This assertion leads him to return to the subject of dermal excretion -- "the discharge of perspiration, which contains a large quantity of minute noxious waste substances, through the pores in the skin." These "noxious waste substances" consisted of "a mixture of fatty and animal substances and salts, or various types of excreta." He goes on to inform readers that scientists estimated that every square inch of skin had approximately 2,000 sweat glands and that the human body as a whole had more than five million of these glands. "They also say that the quantity of waste products excreted through the pores of the human body ranges from between 500 grammes to 750 grammes in any 24-hour period."
These waste products sully the skin and sully the clothes that come into immediate contact with the skin. More importantly, "if a person neglects the duties of personal hygiene, the substances block the pores thereby obstructing the skin's ability to breathe and exposing the body to many pernicious illnesses. Indeed, scientists have discovered that animals perish if the process of dermal excretion is interrupted just as they die if their air supply is cut off."
Once again, too, Dagher stresses how much more important bodily hygiene was in the summer than in the winter. Changing one's outer clothing and washing one's face and hands were not enough, since "these activities alone are not sufficient to protect the body from the dangers of external and internal contamination." Rather, "true cleanliness entails that you change all your clothes, both those that are visible to others because they get soiled from outside dust and the like and those that come into contact with the skin because they get soiled from bodily excretions. In addition, you must wash every part of your body, from A to Z, so as to cleanse it of residual sweat and the impurities and waste substances contained therein."
Although it was commonly held that "cleanliness is next to godliness," it surprised Dagher that many people ignored this maxim. Indeed, he found this scandalous because it was "in violation of all religious strictures, ethical codes and the laws of medicine and hygiene." He expounds further. "All religions exhort bodily cleanliness and prohibit any attempt to approach God through prayer in a physically impure state. Ethical mores disdain all that is impure and unclean, beyond which the failure to give personal hygiene its due produces bodily odour, which is despised by all one's fellow men."
Dagher opens his fifth installment with a physician's advice: "Tend to your cleanliness and you will not have to give health a thought. An ounce of prevention is worth more than a pound of cure. It is common knowledge that people who are attentive to the cleanliness of their home, their person, their food and drink are taking the best precautions. These are the people who enjoy the most robust health, untarnished by illness or disease."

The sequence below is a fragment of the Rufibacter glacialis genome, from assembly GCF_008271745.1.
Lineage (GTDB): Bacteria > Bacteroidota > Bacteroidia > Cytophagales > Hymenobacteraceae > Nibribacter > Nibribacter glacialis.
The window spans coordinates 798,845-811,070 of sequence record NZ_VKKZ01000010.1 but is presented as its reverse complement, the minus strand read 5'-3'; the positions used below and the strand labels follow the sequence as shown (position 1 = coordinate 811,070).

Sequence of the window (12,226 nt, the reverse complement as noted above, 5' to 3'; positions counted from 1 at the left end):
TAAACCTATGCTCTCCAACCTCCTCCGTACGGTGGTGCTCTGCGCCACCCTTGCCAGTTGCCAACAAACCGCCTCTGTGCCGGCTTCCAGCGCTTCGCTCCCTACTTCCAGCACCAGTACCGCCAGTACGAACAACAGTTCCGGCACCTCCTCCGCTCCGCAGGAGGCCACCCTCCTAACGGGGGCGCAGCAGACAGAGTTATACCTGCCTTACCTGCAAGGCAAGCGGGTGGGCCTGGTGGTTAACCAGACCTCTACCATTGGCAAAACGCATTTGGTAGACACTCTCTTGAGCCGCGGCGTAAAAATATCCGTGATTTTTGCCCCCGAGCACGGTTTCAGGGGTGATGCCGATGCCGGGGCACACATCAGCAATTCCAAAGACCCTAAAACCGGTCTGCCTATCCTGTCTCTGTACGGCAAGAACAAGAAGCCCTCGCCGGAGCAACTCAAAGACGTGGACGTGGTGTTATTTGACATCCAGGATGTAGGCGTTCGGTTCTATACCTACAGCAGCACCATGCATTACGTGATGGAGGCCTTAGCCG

It helped little that certain folk beliefs and customs were inimical to cleanliness. Dagher devotes a considerable portion of this article to the contributions various government agencies could make to raising the public's awareness. Educational institutions, above all, had a major role to play. "Schools can be of no small service in promoting the cleanliness of their students, whose bodies are surrounded by rings of dirt and whose clothes are generally covered with layer upon layer of grime."
However, he adds, it was not enough to rely on schools alone in order to achieve the necessary reform since "students are not the only people who need to be educated." He, thus, suggests the press as an important conduit for imparting the necessary knowledge, even though he realised that the effect of the press would be limited because the majority of the populace was still illiterate.
The medical profession, too, had a major, if not the greatest, onus to bear. These were the professionals who were "the most aware of the dangers of ignoring cleanliness and hygiene and the most informed on the pernicious properties of dirt and filth." In addition, "by virtue of the authority of their profession, they are in the most advantageous position to rectify a considerable portion of this problem and to instruct their patients and their families, especially mothers, in the principles of cleanliness and hygiene which, however simple and straightforward these principles are, still count among the most important and beneficial lessons that doctors can impart."
Another group of professionals whom Dagher considered of paramount importance to the process of "remedying what ignorance has destroyed" were religious officials and the clergy. It was their duty, he believed, "to instruct the naïve and simple-minded from their podiums, to guide them to the conviction that cleanliness is the symbol of sanctity and purity and that uncleanness symbolises evil and depravity, and to remind them that God Almighty ordered his pious worshipers to be as pure in body as in mind."
But as though Dagher felt his advice might drive people to go too far, he devoted the end of his final article to what he termed the "mania of cleanliness." Some people, he observed, were so obsessed with cleanliness that they "never stop cleaning and washing, rendering life miserable for themselves and those around them." These were the type of people who were constantly washing their hands and everything their hands touched because they were driven to hysteria by the merest particle of dust. Moderation in all things was a virtue, including moderation in cleanliness, he advised, adding that excess caused "unbearable distress and intolerable hardship."
With such sage counsel As'ad Dagher concluded the lectures he delivered to Al-Ahram audiences 70 years ago. Nevertheless, his
* The author is a professor of history and head of Al-Ahram History Studies Centre.